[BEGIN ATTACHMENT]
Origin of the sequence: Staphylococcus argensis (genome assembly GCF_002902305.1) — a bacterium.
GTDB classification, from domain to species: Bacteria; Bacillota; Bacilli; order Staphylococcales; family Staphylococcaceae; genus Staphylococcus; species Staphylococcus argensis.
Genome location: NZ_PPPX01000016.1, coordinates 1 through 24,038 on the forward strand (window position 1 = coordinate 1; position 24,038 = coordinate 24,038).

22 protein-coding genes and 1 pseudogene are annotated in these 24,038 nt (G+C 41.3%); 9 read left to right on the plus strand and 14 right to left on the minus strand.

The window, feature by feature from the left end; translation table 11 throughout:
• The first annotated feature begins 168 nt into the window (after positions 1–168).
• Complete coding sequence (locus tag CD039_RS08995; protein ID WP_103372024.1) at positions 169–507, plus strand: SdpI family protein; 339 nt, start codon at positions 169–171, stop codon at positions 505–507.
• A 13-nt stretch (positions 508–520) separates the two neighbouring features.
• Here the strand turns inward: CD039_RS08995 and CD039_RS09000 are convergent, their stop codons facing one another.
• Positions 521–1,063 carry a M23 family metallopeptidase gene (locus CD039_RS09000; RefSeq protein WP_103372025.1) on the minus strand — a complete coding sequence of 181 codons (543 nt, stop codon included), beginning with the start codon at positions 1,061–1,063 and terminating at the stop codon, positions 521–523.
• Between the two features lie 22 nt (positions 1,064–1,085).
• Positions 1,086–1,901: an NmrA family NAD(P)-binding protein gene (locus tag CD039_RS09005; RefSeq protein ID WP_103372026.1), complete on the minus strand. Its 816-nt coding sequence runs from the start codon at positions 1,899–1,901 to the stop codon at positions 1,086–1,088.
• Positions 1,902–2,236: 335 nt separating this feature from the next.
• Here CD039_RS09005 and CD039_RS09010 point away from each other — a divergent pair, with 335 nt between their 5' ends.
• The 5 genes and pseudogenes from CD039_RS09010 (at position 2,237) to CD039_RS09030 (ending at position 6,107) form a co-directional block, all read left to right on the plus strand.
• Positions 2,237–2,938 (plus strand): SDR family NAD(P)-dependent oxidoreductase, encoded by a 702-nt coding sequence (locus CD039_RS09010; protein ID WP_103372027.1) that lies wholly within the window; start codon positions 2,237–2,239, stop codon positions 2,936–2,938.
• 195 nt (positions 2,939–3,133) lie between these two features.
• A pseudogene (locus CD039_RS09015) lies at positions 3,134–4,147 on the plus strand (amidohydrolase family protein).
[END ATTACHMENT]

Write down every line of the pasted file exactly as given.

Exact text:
Origin of the sequence: Staphylococcus argensis (genome assembly GCF_002902305.1) — a bacterium.
GTDB classification, from domain to species: Bacteria; Bacillota; Bacilli; order Staphylococcales; family Staphylococcaceae; genus Staphylococcus; species Staphylococcus argensis.
Genome location: NZ_PPPX01000016.1, coordinates 1 through 24,038 on the forward strand (window position 1 = coordinate 1; position 24,038 = coordinate 24,038).

22 protein-coding genes and 1 pseudogene are annotated in these 24,038 nt (G+C 41.3%); 9 read left to right on the plus strand and 14 right to left on the minus strand.

The window, feature by feature from the left end; translation table 11 throughout:
• The first annotated feature begins 168 nt into the window (after positions 1–168).
• Complete coding sequence (locus tag CD039_RS08995; protein ID WP_103372024.1) at positions 169–507, plus strand: SdpI family protein; 339 nt, start codon at positions 169–171, stop codon at positions 505–507.
• A 13-nt stretch (positions 508–520) separates the two neighbouring features.
• Here the strand turns inward: CD039_RS08995 and CD039_RS09000 are convergent, their stop codons facing one another.
• Positions 521–1,063 carry a M23 family metallopeptidase gene (locus CD039_RS09000; RefSeq protein WP_103372025.1) on the minus strand — a complete coding sequence of 181 codons (543 nt, stop codon included), beginning with the start codon at positions 1,061–1,063 and terminating at the stop codon, positions 521–523.
• Between the two features lie 22 nt (positions 1,064–1,085).
• Positions 1,086–1,901: an NmrA family NAD(P)-binding protein gene (locus tag CD039_RS09005; RefSeq protein ID WP_103372026.1), complete on the minus strand. Its 816-nt coding sequence runs from the start codon at positions 1,899–1,901 to the stop codon at positions 1,086–1,088.
• Positions 1,902–2,236: 335 nt separating this feature from the next.
• Here CD039_RS09005 and CD039_RS09010 point away from each other — a divergent pair, with 335 nt between their 5' ends.
• The 5 genes and pseudogenes from CD039_RS09010 (at position 2,237) to CD039_RS09030 (ending at position 6,107) form a co-directional block, all read left to right on the plus strand.
• Positions 2,237–2,938 (plus strand): SDR family NAD(P)-dependent oxidoreductase, encoded by a 702-nt coding sequence (locus CD039_RS09010; protein ID WP_103372027.1) that lies wholly within the window; start codon positions 2,237–2,239, stop codon positions 2,936–2,938.
• 195 nt (positions 2,939–3,133) lie between these two features.
• A pseudogene (locus CD039_RS09015) lies at positions 3,134–4,147 on the plus strand (amidohydrolase family protein).